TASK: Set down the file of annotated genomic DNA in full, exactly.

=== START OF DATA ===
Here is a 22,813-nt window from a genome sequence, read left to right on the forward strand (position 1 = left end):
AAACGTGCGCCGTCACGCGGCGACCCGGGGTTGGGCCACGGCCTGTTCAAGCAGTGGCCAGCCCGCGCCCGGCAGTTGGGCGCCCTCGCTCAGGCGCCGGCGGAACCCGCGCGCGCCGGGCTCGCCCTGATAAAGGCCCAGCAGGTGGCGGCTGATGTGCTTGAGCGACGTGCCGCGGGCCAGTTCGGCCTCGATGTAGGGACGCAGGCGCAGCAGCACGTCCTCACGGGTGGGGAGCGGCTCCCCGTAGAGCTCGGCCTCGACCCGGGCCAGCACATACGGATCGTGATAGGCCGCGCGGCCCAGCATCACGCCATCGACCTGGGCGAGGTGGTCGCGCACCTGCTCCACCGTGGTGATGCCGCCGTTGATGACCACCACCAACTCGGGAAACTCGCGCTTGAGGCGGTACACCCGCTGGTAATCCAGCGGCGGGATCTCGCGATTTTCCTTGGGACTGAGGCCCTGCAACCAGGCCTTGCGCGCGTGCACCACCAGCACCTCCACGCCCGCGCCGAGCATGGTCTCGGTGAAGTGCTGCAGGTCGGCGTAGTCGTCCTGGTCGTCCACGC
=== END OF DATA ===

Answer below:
Here is a 22,813-nt window from a genome sequence, read left to right on the forward strand (position 1 = left end):
AAACGTGCGCCGTCACGCGGCGACCCGGGGTTGGGCCACGGCCTGTTCAAGCAGTGGCCAGCCCGCGCCCGGCAGTTGGGCGCCCTCGCTCAGGCGCCGGCGGAACCCGCGCGCGCCGGGCTCGCCCTGATAAAGGCCCAGCAGGTGGCGGCTGATGTGCTTGAGCGACGTGCCGCGGGCCAGTTCGGCCTCGATGTAGGGACGCAGGCGCAGCAGCACGTCCTCACGGGTGGGGAGCGGCTCCCCGTAGAGCTCGGCCTCGACCCGGGCCAGCACATACGGATCGTGATAGGCCGCGCGGCCCAGCATCACGCCATCGACCTGGGCGAGGTGGTCGCGCACCTGCTCCACCGTGGTGATGCCGCCGTTGATGACCACCACCAACTCGGGAAACTCGCGCTTGAGGCGGTACACCCGCTGGTAATCCAGCGGCGGGATCTCGCGATTTTCCTTGGGACTGAGGCCCTGCAACCAGGCCTTGCGCGCGTGCACCACCAGCACCTCCACGCCCGCGCCGAGCATGGTCTCGGTGAAGTGCTGCAGGTCGGCGTAGTCGTCCTGGTCGTCCACGC